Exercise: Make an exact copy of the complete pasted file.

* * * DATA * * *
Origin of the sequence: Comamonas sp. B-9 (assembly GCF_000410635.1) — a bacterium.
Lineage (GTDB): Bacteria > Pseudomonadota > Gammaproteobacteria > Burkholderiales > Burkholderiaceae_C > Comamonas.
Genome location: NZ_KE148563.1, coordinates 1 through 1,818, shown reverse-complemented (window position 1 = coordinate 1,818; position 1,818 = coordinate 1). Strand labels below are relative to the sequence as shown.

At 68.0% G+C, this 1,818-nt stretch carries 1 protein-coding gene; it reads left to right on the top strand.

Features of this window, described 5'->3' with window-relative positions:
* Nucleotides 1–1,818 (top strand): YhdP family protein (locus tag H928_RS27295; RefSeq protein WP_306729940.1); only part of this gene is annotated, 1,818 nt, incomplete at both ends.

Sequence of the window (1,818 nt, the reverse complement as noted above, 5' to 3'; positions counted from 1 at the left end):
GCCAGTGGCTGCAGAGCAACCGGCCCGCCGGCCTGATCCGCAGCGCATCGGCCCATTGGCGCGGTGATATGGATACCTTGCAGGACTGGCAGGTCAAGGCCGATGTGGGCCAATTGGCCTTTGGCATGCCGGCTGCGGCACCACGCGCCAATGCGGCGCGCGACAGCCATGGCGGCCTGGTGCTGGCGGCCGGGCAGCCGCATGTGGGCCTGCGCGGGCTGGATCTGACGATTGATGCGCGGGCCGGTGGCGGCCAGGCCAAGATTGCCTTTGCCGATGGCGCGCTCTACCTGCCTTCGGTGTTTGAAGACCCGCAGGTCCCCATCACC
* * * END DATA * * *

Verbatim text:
Origin of the sequence: Comamonas sp. B-9 (assembly GCF_000410635.1) — a bacterium.
Lineage (GTDB): Bacteria > Pseudomonadota > Gammaproteobacteria > Burkholderiales > Burkholderiaceae_C > Comamonas.
Genome location: NZ_KE148563.1, coordinates 1 through 1,818, shown reverse-complemented (window position 1 = coordinate 1,818; position 1,818 = coordinate 1). Strand labels below are relative to the sequence as shown.

At 68.0% G+C, this 1,818-nt stretch carries 1 protein-coding gene; it reads left to right on the top strand.

Features of this window, described 5'->3' with window-relative positions:
* Nucleotides 1–1,818 (top strand): YhdP family protein (locus tag H928_RS27295; RefSeq protein WP_306729940.1); only part of this gene is annotated, 1,818 nt, incomplete at both ends.

Sequence of the window (1,818 nt, the reverse complement as noted above, 5' to 3'; positions counted from 1 at the left end):
GCCAGTGGCTGCAGAGCAACCGGCCCGCCGGCCTGATCCGCAGCGCATCGGCCCATTGGCGCGGTGATATGGATACCTTGCAGGACTGGCAGGTCAAGGCCGATGTGGGCCAATTGGCCTTTGGCATGCCGGCTGCGGCACCACGCGCCAATGCGGCGCGCGACAGCCATGGCGGCCTGGTGCTGGCGGCCGGGCAGCCGCATGTGGGCCTGCGCGGGCTGGATCTGACGATTGATGCGCGGGCCGGTGGCGGCCAGGCCAAGATTGCCTTTGCCGATGGCGCGCTCTACCTGCCTTCGGTGTTTGAAGACCCGCAGGTCCCCATCACC